OT: A Lightweight Monitor Software

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Hi all,

I have a test lab installed over an ESXi 5.1 host that contains 5
CentOS vm guests. I would like to monitor CPU, RAM and Network for these vm and ESXi host. Zabbix and Nagios are too to accomplish this task. Does anyone know any lightweight openosurce soft to do this??

Thanks.

16 thoughts on - OT: A Lightweight Monitor Software

  • well,without any personal experience, what I heard about Munin was that it was quite easy to setup, and did a lot for you, but it was not ‘light weight’ by any stretch.

  • I use Munin.

    If you intend to monitor many hosts, that will lead to tons of charts to draw periodically. This is very I/O consuming, and you have to make sure you have enough for that, or spend some time to reconfigure the nodes to reduce monitored resources.

    Munin is easy to setup because it has configuration suggestions: it might monitor ressources that are useless for you.

  • You can also use munin charts in “on-demand” cgi mode where the charts are being drawn only when called for from the pregenerated HTML (which can also be on-demand). This also enables chart zooming. You need to configure your webserver to run few perl scripts via cgi.

    http://munin-monitoring.org/wiki/CgiHowto

    Otherwise munin-node is just a set of perl scripts and other than the dependency list, really is lightweight.

  • A relevant question here is whether you want monitoring in terms of alerts or trend graphing?
    This will help you narrow your software choices to what you need.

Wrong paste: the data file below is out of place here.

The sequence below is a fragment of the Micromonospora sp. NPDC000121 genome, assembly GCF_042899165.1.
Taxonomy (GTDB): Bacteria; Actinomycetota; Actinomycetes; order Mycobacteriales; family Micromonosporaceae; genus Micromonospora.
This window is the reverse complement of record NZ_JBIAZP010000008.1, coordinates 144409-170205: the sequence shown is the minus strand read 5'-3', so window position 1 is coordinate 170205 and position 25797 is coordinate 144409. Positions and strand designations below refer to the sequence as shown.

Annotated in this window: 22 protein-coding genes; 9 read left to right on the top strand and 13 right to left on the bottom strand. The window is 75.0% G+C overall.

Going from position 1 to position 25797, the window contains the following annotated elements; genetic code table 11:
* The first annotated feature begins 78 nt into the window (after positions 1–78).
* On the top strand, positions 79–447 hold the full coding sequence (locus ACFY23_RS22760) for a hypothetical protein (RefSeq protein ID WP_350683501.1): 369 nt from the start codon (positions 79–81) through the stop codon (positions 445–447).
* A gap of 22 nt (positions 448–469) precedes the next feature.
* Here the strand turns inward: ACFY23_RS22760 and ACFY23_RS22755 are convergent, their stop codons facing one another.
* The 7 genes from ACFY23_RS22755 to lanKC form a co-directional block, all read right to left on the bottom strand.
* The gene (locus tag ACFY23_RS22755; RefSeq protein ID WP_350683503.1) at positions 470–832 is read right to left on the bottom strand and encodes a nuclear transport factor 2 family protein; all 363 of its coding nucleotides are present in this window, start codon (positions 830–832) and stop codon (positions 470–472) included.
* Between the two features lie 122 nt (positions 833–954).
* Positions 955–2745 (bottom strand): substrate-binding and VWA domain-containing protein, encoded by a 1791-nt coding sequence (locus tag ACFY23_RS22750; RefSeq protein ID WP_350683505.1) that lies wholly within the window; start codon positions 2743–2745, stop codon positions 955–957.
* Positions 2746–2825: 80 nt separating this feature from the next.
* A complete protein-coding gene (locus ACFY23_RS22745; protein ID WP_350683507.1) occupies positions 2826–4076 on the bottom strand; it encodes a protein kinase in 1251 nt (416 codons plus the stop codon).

Some monitoring software such as Zenoss does both (alerting and trend graphing) as do others. My current monitoring is a combination of Nagios
    (alerts) and Cacti (trend graphing).

    I’d be interested in other monitoring software you find and your impression of whatever you choose to go with.

  • Personally, I like OpenNMS but it is probably even bigger. But RAM
    is cheap these days and it is nice to start with something that will scale up if you need it later.

  • In my experience (and, I think, logically), lightweight packages are likely to require more labor to get the results that you want except for the rare occasion when the author’s goals and yours coincide.

    Nagios is actually quite light weight. I don’t like it much, but I use it extensively. Getting things like simple graphs out of it is rather difficult exactly because it is a light weight package.

  • you already have some great answers, but I want to throw in another susggestio : ganglia. Its provided in rpm form at EPEL ( including ganglia-web ), and if you have a trusted network, and multicast is considered ok – you wont need to do any config beyond install, and make 2 config changes in the main /etc/ganglia/gmond.conf file on each of the nodes

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